Now comes the echo from the East in Pearl S. Buck’s The Good Earth, in which the changing times are reflected from a rural district in China — that old mother of both agriculture and industry. The novel’s manifold pictures give the most intimate revelations of rural Chinese life.
The author lived much of her early life in China, except for a few years at American colleges, and while working on this novel was teaching at Nanking University She is alone, as far as this reviewer’s knowledge extends, in having written a serious Chinese novel without a single white character intervening at any point.
Her scenes have the allure of being strange ad familiar at the same moment; because, beneath habits so different from ours, the yield of crops from the tilling of soil is similar world over, and the struggle of humankind for security amid continual uncertainty an change is universal.
The marriage of Wang Lung and O-Lan, from sustenance to poverty
Opening with the marriage of Wang Lung, the poor young farmer, to a slave maiden, O-Lan, whom he has never seen, the story strikes a note of calm and satisfaction.
For this strong, silent bride brings joy to the simple heart of her lowly lord by setting his house in order and working beside him in the field. She is kind and frugal, and soon there is a surplus with which more land is bought.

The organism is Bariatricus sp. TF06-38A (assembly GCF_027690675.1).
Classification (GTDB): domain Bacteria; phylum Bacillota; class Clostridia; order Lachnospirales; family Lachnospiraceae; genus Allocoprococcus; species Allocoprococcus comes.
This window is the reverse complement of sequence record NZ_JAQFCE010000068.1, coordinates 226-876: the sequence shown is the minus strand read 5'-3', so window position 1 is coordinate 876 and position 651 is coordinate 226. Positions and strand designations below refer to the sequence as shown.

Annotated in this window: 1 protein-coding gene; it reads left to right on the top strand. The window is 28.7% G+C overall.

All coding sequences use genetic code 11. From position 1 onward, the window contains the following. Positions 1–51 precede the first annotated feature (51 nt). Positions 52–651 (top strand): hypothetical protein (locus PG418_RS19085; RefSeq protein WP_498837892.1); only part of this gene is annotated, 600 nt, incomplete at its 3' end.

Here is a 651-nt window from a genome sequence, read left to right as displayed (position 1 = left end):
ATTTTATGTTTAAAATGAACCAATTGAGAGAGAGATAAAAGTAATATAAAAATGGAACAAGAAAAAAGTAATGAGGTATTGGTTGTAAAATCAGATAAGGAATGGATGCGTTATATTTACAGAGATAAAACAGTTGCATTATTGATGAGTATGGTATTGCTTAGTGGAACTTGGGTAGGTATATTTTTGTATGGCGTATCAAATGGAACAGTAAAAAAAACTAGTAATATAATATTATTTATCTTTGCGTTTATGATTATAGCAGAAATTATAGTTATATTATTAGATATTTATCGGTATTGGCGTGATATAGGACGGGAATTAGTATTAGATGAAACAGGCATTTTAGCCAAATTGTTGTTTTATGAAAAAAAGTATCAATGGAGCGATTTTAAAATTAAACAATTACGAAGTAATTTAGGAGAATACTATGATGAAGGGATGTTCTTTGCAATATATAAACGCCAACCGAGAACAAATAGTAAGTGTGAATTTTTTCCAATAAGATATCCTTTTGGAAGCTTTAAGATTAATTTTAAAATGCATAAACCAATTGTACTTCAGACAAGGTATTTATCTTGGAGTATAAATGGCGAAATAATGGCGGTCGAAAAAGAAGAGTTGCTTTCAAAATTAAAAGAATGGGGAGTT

Then the drought comes and the starving family makes its way south to the great city. The wife and children beg while Wang Lung drags a rickshaw until he despairs of ever saving enough to take them back to the land. As a desperate measure, and as a means of avoiding poverty for the whole family, he considers selling his daughter into slavery.
A return to the land
But then, unexpected good fortune comes their way and Wang Lung is able to resume farming on an extended scale; thrift and hard work bear fruit. Soon he is a rich landed proprietor, the founder of a “great family,” with a town house and sons who hold responsible positions in business and official life.
In addition to a good, rounded-out story, which concludes with Wang Lung’s death in his seventies, the book is replete with details of Chinese life. One is struck by the extremed poverty of the farmers and city laborers.
At the time of the famines, which come from five to ten years apart, people eat grass and sell their children. While the rich are well educated, illiteracy is the rule among the poor, and ignorance is profound.
The revolution passes him by
The revolution passed Wang Lung’s door in his old age, and the country settled down again without his knowing what the word revolution meant, nor having heard of any political change.
In that unlucky year in the city, he was once handed a piece of revolutionary literature; but as he couldn’t read, he gave the paper to O-lan, who sewed it as stiffening into the sole of a shoe.